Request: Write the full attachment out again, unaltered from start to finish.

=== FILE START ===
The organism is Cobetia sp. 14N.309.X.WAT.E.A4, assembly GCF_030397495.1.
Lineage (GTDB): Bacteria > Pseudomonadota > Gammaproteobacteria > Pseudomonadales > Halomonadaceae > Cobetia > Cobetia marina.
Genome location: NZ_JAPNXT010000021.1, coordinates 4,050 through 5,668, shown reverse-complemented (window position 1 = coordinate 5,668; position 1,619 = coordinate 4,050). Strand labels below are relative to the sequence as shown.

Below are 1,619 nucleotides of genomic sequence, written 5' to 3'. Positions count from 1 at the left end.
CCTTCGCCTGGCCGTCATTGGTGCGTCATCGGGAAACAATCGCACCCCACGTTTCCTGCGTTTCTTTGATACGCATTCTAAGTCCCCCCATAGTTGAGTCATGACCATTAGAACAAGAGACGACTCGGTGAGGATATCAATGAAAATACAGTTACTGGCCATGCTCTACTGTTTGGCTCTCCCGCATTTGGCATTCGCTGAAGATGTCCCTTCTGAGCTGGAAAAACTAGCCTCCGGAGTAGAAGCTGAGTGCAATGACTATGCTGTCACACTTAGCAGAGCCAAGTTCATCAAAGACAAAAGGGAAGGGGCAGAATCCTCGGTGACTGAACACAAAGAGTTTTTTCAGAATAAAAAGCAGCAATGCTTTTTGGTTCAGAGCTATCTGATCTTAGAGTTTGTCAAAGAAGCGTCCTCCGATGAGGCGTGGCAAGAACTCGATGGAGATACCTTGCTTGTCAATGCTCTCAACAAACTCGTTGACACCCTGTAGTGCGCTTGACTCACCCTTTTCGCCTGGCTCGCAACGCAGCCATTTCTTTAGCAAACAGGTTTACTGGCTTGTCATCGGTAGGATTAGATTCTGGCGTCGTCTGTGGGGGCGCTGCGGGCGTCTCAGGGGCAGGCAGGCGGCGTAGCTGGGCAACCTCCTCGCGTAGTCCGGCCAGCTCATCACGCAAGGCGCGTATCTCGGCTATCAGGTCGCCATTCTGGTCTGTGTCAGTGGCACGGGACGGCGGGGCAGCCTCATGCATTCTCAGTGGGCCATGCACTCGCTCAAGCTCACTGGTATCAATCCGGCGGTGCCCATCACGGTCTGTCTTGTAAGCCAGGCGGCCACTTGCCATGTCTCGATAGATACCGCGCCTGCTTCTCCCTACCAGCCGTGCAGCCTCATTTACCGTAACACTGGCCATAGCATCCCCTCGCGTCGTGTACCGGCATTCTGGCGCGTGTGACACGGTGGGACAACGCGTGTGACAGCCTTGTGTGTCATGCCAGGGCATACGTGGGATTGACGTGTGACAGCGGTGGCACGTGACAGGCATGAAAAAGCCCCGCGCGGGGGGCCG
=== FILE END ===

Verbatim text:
The organism is Cobetia sp. 14N.309.X.WAT.E.A4, assembly GCF_030397495.1.
Lineage (GTDB): Bacteria > Pseudomonadota > Gammaproteobacteria > Pseudomonadales > Halomonadaceae > Cobetia > Cobetia marina.
Genome location: NZ_JAPNXT010000021.1, coordinates 4,050 through 5,668, shown reverse-complemented (window position 1 = coordinate 5,668; position 1,619 = coordinate 4,050). Strand labels below are relative to the sequence as shown.

Below are 1,619 nucleotides of genomic sequence, written 5' to 3'. Positions count from 1 at the left end.
CCTTCGCCTGGCCGTCATTGGTGCGTCATCGGGAAACAATCGCACCCCACGTTTCCTGCGTTTCTTTGATACGCATTCTAAGTCCCCCCATAGTTGAGTCATGACCATTAGAACAAGAGACGACTCGGTGAGGATATCAATGAAAATACAGTTACTGGCCATGCTCTACTGTTTGGCTCTCCCGCATTTGGCATTCGCTGAAGATGTCCCTTCTGAGCTGGAAAAACTAGCCTCCGGAGTAGAAGCTGAGTGCAATGACTATGCTGTCACACTTAGCAGAGCCAAGTTCATCAAAGACAAAAGGGAAGGGGCAGAATCCTCGGTGACTGAACACAAAGAGTTTTTTCAGAATAAAAAGCAGCAATGCTTTTTGGTTCAGAGCTATCTGATCTTAGAGTTTGTCAAAGAAGCGTCCTCCGATGAGGCGTGGCAAGAACTCGATGGAGATACCTTGCTTGTCAATGCTCTCAACAAACTCGTTGACACCCTGTAGTGCGCTTGACTCACCCTTTTCGCCTGGCTCGCAACGCAGCCATTTCTTTAGCAAACAGGTTTACTGGCTTGTCATCGGTAGGATTAGATTCTGGCGTCGTCTGTGGGGGCGCTGCGGGCGTCTCAGGGGCAGGCAGGCGGCGTAGCTGGGCAACCTCCTCGCGTAGTCCGGCCAGCTCATCACGCAAGGCGCGTATCTCGGCTATCAGGTCGCCATTCTGGTCTGTGTCAGTGGCACGGGACGGCGGGGCAGCCTCATGCATTCTCAGTGGGCCATGCACTCGCTCAAGCTCACTGGTATCAATCCGGCGGTGCCCATCACGGTCTGTCTTGTAAGCCAGGCGGCCACTTGCCATGTCTCGATAGATACCGCGCCTGCTTCTCCCTACCAGCCGTGCAGCCTCATTTACCGTAACACTGGCCATAGCATCCCCTCGCGTCGTGTACCGGCATTCTGGCGCGTGTGACACGGTGGGACAACGCGTGTGACAGCCTTGTGTGTCATGCCAGGGCATACGTGGGATTGACGTGTGACAGCGGTGGCACGTGACAGGCATGAAAAAGCCCCGCGCGGGGGGCCG